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Weather, labour shortage affect fish supply in Malaysia, say industry players as prices go up

Prices have increased by 10 to 30 per cent in Malaysia, according to a fish industry association.

Weather, labour shortage affect fish supply in Malaysia, say industry players as prices go up

File photo of fishes sold at a market in Johor Bahru. (Photo: CNA/Amir Yusof)

KUALA LUMPUR: The recent increase in the prices of fish in Malaysia is inevitable due to issues plaguing the supply chain, according to industry players. 

These issues included unpredictable weather conditions and shortage of foreign workers, they said.

Chairman for the National Fishermen Association (NEKMAT) Abdul Hamid Bahari told CNA in a phone interview that the weather over the last few months have been unpredictable, especially in the northern part of Peninsular Malaysia. 

“The weather recently can be extreme. One moment it’s hot and warm and the next, it’s stormy with strong winds. 

“Boats cannot operate and hence the fish catch has been low,” said Mr Abdul Hamid, who is also director for the Kuala Kedah fishermen association. 

“Also, we are still coming out of the COVID-19 pandemic and hence we don’t have enough foreign workers to help fishermen with the workload,” he said. 

Fish Industry General Association president Chia Tian Hee added that many fishermen were not willing to risk their fishing vessels in unpredictable weather.

He said it was extremely dangerous for smaller fishing vessels to be caught out in the open as storms could suddenly form without warning. Some boats might not be able to head back to the shore in time, he added.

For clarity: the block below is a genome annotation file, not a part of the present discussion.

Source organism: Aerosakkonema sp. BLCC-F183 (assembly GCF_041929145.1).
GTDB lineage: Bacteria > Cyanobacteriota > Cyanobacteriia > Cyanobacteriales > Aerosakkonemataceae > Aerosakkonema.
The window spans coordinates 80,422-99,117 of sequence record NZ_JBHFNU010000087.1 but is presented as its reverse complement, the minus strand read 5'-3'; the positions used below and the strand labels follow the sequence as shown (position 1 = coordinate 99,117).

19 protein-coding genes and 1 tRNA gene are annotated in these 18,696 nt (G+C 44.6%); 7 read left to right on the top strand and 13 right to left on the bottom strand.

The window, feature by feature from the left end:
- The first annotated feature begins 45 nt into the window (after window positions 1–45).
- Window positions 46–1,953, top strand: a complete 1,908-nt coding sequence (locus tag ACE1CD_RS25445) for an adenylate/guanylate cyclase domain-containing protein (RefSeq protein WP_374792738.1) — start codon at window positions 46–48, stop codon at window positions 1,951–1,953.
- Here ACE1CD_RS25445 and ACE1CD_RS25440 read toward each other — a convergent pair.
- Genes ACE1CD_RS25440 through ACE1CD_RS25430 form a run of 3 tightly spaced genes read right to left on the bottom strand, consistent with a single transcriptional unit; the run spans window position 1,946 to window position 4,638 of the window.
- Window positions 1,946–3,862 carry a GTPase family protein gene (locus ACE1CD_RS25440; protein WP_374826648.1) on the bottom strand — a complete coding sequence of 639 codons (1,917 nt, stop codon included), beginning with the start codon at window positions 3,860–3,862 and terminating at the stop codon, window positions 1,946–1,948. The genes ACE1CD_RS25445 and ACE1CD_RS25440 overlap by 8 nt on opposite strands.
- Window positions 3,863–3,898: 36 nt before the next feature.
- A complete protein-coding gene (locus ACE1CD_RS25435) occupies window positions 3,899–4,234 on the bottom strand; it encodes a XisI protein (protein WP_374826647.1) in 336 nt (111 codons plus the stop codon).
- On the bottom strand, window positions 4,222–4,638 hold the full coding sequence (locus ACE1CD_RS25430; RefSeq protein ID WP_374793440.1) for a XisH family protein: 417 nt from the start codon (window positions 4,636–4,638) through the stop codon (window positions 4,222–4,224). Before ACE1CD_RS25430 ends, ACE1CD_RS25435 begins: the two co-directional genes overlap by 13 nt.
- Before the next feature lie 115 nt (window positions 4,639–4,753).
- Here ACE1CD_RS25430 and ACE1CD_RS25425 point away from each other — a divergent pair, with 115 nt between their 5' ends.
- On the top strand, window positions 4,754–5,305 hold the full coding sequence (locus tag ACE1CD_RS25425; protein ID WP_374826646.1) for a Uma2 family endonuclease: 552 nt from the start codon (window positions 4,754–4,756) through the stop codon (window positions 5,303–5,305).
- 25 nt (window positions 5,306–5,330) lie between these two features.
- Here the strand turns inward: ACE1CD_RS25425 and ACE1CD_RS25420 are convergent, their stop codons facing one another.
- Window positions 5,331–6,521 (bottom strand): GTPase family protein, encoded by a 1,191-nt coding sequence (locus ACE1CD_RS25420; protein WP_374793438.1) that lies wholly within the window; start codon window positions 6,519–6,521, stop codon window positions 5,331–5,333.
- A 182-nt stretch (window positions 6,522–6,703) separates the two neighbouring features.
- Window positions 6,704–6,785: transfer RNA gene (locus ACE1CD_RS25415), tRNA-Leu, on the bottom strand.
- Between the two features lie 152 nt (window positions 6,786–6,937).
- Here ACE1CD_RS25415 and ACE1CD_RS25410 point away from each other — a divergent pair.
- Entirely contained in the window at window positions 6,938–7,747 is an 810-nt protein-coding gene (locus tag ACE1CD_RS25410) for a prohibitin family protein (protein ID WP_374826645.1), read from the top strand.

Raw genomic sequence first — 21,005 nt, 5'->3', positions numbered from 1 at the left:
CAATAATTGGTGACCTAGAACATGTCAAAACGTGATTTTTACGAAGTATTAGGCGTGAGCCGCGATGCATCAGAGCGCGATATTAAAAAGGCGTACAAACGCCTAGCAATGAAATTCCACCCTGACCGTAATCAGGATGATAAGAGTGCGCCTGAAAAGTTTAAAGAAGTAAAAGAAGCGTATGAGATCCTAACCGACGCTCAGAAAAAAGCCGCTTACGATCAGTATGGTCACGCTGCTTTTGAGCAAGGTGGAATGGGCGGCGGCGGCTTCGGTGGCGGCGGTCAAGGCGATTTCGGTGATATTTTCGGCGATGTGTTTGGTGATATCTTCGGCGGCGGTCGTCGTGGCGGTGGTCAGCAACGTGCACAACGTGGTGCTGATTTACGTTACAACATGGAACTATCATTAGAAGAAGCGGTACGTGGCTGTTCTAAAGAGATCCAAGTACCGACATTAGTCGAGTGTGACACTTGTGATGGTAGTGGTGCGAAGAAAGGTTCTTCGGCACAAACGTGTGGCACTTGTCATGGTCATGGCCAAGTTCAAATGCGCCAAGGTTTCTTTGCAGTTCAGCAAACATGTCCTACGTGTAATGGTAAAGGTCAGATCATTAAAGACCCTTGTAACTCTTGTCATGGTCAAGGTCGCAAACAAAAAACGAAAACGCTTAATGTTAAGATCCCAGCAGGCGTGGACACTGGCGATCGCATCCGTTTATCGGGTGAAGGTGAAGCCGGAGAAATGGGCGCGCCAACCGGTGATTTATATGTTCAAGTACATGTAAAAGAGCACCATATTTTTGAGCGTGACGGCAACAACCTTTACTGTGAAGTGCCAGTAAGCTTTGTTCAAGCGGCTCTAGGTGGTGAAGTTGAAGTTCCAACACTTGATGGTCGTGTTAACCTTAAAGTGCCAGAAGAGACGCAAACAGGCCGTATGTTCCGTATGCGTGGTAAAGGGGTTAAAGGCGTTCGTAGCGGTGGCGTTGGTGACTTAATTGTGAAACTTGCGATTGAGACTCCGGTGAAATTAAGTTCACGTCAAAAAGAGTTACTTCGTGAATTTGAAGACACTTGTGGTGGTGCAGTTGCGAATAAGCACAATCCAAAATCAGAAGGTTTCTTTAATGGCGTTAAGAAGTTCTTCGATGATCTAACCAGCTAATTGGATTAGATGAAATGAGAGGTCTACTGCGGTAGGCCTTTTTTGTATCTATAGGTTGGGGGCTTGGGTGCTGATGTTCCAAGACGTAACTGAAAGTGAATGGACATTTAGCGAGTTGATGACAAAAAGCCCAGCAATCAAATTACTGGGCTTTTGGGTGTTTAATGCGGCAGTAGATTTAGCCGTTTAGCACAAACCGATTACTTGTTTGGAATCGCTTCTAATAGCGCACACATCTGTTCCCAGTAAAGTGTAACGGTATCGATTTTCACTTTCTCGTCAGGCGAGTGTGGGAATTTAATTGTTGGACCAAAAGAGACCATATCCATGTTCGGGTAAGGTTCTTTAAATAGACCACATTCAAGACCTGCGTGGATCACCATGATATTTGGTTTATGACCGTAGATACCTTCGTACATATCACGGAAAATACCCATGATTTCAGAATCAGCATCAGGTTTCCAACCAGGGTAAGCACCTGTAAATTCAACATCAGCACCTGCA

“At least six boats that I know of sank at the start of May - four boats from Tanjung Karang, another two from Sekinchan - due to large waves,” Mr Chia recounted. The fishermen were rescued by nearby ships, he added.  

Mr Abdul Hamid added that these supply issues affected many fishermen across Malaysia, which led to an increase in prices of fish in the market. 

“Fish prices will definitely rise. It’s inevitable because demand remains high but these supply issues persist,” he said. 

These views were also echoed by Mr Chia, who said that the labour shortage since 2020 when Malaysia implemented its first movement control order (MCO) had affected the supply of foreign labour and the ability of fishing ships to head out to sea.

He said their cold storages, used to stock frozen catch, were full or near full when the MCO started, but stocks began to deplete in the later half of 2020. 

“Now you have bad weather and the cold storages are running low on frozen stocks, so prices are going up,” Mr Chia explained. 


NEKMAT’s Mr Abdul Hamid said local fishermen have noted a decline in fishes sighted off the seas, especially in the northern part of Peninsular Malaysia. 

“We are not sure how much the precise shortage is, but we can safely say that it's between 20 and 30 per cent,” he told CNA.

Fishermen unloading their catch at a jetty in Johor. (Photo: CNA/Amir Yusof)

Chairman of the Fisheries Development Authority of Malaysia (LKIM) Syed Abu Hussin Hafiz Syed Abu Fasal told CNA that there has indeed been a decrease of about 15 per cent in fish landings in recent months.